Design thinking is a non-linear process of human-centred designing. It consists of multiple infinite loops, especially if you are designing a website over a period. This process comprises of 5 steps:
The Empathize stage of the process is to get to know the user that you will be designing for. It helps you to understand their problems and provide adequate solutions. In the Define stage, you will be forming a problem statement with the help of the results from the first step. Ideate stage of designing is about generating as many ideas as you can to solve the customer's problem. Prototyping, as the name suggests, is the phase where you will create a mock or a demo version of your design that you want to publish for the customer. The Test stage is for testing the product once it's ready.
In this blog, I will take a closer look at helping you understand your customer's pain points and defining their problems. Here's a quick video to warm you up for this blog. Be sure to read the entire blog to understand the proper technique of identifying your customers' pain points.
Identifying your customer’s pain points is a mix of what is done in the first two stages of the design thinking process, i.e. Empathizing and Defining. While empathizing, you must attain qualitative and quantitative data from the user to identify the problem or pain points of your customer. An essential aspect to keep in mind while performing this step is to keep aside your biases, judgements and assumptions and to focus solely on the customer's point of view. To empathize is to understand and share the feelings of another person.
There are three types of empathy:
Cognitive empathy is "putting yourself in someone else's shoes" and is often thought of as an under-emotional approach as it requires more feelings and less logical analysis. Emotional empathy is when you feel the other person's emotions more emotionally than logically. Compassionate empathy means feeling compassion for someone and taking further steps to solve the problem. While trying to understand your customer's pain points, it is compassionate empathy that you need to use and encourage amongst the UX designers of your company. Your users don't just want you to understand and know their problems; they also require you to take action and mitigate or eradicate their problems, thereby, increasing the quality of their experience with your product.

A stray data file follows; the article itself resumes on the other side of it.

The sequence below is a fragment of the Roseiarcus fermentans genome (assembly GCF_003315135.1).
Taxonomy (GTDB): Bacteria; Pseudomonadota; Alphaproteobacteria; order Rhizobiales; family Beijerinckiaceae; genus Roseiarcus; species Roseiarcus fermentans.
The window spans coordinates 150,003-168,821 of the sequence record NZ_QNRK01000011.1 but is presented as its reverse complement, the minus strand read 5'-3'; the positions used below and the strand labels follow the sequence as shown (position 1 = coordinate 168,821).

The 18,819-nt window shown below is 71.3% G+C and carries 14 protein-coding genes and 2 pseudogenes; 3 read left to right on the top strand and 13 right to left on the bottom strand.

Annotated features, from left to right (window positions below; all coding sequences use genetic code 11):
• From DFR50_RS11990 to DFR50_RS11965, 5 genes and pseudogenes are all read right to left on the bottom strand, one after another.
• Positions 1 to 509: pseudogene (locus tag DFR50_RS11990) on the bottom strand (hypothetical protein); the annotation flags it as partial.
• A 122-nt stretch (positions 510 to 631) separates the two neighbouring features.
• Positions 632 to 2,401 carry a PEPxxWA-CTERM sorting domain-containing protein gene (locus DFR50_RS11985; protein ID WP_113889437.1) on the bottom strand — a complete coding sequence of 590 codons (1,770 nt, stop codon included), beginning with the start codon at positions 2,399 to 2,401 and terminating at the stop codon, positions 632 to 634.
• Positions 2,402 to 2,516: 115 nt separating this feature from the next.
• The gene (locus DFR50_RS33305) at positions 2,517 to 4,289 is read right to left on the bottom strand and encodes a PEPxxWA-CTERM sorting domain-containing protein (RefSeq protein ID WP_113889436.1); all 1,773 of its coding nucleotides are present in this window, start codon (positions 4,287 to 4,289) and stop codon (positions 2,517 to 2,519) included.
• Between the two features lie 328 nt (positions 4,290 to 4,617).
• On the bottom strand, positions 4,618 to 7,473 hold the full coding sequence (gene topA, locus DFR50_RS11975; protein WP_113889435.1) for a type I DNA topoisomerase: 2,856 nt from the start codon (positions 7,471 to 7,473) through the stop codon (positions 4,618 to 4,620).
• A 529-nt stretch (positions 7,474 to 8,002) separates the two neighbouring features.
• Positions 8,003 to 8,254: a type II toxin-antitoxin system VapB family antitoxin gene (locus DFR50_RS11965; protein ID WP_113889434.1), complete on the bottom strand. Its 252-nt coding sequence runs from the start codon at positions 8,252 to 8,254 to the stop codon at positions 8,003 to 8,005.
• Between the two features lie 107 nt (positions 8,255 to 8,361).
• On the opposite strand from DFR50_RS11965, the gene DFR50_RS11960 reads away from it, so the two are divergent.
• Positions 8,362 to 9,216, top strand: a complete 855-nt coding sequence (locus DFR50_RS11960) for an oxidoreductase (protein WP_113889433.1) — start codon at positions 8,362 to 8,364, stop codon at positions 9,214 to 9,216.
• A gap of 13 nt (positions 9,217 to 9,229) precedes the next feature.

In the Empathizing Stage, you can use different methods to acquire data.
Using any of the methods mentioned above, you can gain ample data from the users to be able to identify where they are facing the most problems. There is no specific method to improve empathizing with your customer. Still, what is important that is you keep doing this repeatedly to be able to deliver a refined and smooth product. In the next part of the blog, you will get an idea of how to identify the problem and choose an issue to work on using the data that you have collected in the first step of the design thinking process. This step is also known as the 'DEFINE' stage.
In the define stage, you will be unpacking all the data that you have collected by various tools and methods. Then you need to synthesize it (synthesizing data is combining the data to draw conclusions based on evidence). Once the synthesizing is complete, you will look for insights and needs. It is also possible that the synthesis will not be comprehensive. You might realize that you need more data to be able to conclude. Again, the design thinking process is not linear. If you think you require more information, you will go back to step one and gather it first. The aspects that you need to take care of while defining an issue is ambiguity, uncertainty and lots of time and space. This stage is critical in the process because this is where it is ensured that you are aware of the final aim of your project. It is essential to find out if your team is working towards the right goals. Thus a problem statement needs to be defined to ensure it is the right thing you have chosen to work on.
A purposeful and feasible problem statement will steer your project in the right direction. A good problem statement will include factors such as:
After the application of these methods, you might notice that you need to redefine the problem. With the continuous refinement of the problem, it becomes possible to pinpoint and focus, leading to better solutions. It is essential to remember that the customer does not always know what exactly they want. If you wish you get a handle on your customers’ behaviour, be sure to check out my upcoming blogs. Make sure you follow me on Instagram to be notified when the new blog releases.
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